Make it a meal. Try cooking new recipes that include more vegetables. Salads, soups, and stir-fries are just a few ideas for increasing the number of tasty vegetables in your meals.
Vegetables, fruits, and disease
There is compelling evidence that a diet rich in fruits and vegetables can lower the risk of heart disease and stroke.
A meta-analysis of cohort studies following 469,551 participants found that a higher intake of fruits and vegetables is associated with a reduced risk of death from cardiovascular disease, with an average reduction in risk of 4% for each additional serving per day of fruit and vegetables.
The largest and longest study to date, done as part of the Harvard-based Nurses’ Health Study and Health Professionals Follow-up Study, included almost 110,000 men and women whose health and dietary habits were followed for 14 years.
The higher the average daily intake of fruits and vegetables, the lower the chances of developing cardiovascular disease. Compared with those in the lowest category of fruit and vegetable intake (less than 1.5 servings a day), those who averaged 8 or more servings a day were 30% less likely to have had a heart attack or stroke.
Although all fruits and vegetables likely contributed to this benefit, green leafy vegetables, such as lettuce, spinach, Swiss chard, and mustard greens, were most strongly associated with decreased risk of cardiovascular disease. Cruciferous vegetables such as broccoli, cauliflower, cabbage, Brussels sprouts, bok choy, and kale; and citrus fruits such as oranges, lemons, limes, and grapefruit (and their juices) also made important contributions.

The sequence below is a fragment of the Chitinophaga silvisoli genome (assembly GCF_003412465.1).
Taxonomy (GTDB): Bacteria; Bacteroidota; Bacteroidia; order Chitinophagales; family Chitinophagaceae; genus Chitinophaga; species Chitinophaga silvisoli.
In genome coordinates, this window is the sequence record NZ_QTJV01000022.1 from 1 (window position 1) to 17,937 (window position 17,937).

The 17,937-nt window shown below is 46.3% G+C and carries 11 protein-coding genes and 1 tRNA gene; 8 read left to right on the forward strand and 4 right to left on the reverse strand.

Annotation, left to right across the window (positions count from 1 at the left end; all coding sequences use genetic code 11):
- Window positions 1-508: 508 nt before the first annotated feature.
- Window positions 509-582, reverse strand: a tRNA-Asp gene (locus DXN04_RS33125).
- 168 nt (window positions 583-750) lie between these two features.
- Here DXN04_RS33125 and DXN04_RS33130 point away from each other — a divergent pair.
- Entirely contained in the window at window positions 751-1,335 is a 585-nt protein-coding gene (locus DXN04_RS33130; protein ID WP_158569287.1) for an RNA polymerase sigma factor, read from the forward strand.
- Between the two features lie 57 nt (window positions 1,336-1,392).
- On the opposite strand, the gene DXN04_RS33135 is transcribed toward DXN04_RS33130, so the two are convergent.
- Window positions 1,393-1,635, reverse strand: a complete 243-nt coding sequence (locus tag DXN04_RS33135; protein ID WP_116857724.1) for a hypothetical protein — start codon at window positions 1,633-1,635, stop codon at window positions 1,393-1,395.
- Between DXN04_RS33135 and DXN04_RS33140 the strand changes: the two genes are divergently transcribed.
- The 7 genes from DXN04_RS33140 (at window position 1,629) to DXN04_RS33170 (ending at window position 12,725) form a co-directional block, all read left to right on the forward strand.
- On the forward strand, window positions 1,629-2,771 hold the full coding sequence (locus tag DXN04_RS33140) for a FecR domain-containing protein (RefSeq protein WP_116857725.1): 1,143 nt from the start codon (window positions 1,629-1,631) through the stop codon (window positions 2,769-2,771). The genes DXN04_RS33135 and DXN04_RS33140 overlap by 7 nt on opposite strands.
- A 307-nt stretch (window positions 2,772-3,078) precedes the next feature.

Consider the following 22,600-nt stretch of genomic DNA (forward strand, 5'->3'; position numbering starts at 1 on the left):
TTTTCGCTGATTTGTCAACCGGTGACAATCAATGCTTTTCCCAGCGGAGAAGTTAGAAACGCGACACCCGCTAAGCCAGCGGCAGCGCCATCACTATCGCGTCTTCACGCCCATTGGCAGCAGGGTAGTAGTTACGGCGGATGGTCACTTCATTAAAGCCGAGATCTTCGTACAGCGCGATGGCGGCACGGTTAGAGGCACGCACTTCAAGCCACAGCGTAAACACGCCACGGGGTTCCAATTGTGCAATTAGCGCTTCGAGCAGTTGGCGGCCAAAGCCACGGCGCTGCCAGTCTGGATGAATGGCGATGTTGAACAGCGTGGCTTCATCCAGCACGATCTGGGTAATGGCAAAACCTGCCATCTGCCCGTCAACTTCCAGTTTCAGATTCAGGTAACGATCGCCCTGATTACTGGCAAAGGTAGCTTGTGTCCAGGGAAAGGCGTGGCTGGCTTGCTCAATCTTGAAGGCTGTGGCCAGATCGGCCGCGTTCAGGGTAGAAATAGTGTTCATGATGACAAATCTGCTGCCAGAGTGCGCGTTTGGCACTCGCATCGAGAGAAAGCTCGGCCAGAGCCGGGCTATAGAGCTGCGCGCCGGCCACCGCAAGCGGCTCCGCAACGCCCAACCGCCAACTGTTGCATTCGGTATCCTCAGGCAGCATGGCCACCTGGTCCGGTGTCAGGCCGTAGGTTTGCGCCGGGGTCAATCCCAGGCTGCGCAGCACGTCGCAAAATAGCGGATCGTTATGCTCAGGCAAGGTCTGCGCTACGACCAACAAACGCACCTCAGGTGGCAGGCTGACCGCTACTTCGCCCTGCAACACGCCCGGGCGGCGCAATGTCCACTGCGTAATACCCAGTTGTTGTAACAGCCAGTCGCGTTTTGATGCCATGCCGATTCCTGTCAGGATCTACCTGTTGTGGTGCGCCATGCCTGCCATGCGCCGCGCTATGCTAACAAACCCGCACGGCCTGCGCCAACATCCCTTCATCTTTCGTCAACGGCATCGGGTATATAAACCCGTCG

When researchers combined findings from the Harvard studies with several other long-term studies in the U.S. and Europe, and looked at coronary heart disease and stroke separately, they found a similar protective effect: Individuals who ate more than 5 servings of fruits and vegetables per day had roughly a 20% lower risk of coronary heart disease  and stroke,  compared with individuals who ate less than 3 servings per day.
The Dietary Approaches to Stop Hypertension (DASH) study examined the effect on blood pressure of a diet that was rich in fruits, vegetables, and low-fat dairy products and that restricted the amount of saturated and total fat. The researchers found that people with high blood pressure who followed this diet reduced their systolic blood pressure (the upper number of a blood pressure reading) by about 11 mm Hg and their diastolic blood pressure (the lower number) by almost 6 mm Hg-as much as medications can achieve.
A randomized trial known as the Optimal Macronutrient Intake Trial for Heart Health (OmniHeart) showed that this fruit and vegetable-rich diet lowered blood pressure even more when some of the carbohydrate was replaced with healthy unsaturated fat or protein.
In 2014 a meta-analysis of clinical trials and observational studies found that consumption of a vegetarian diet was associated with lower blood pressure.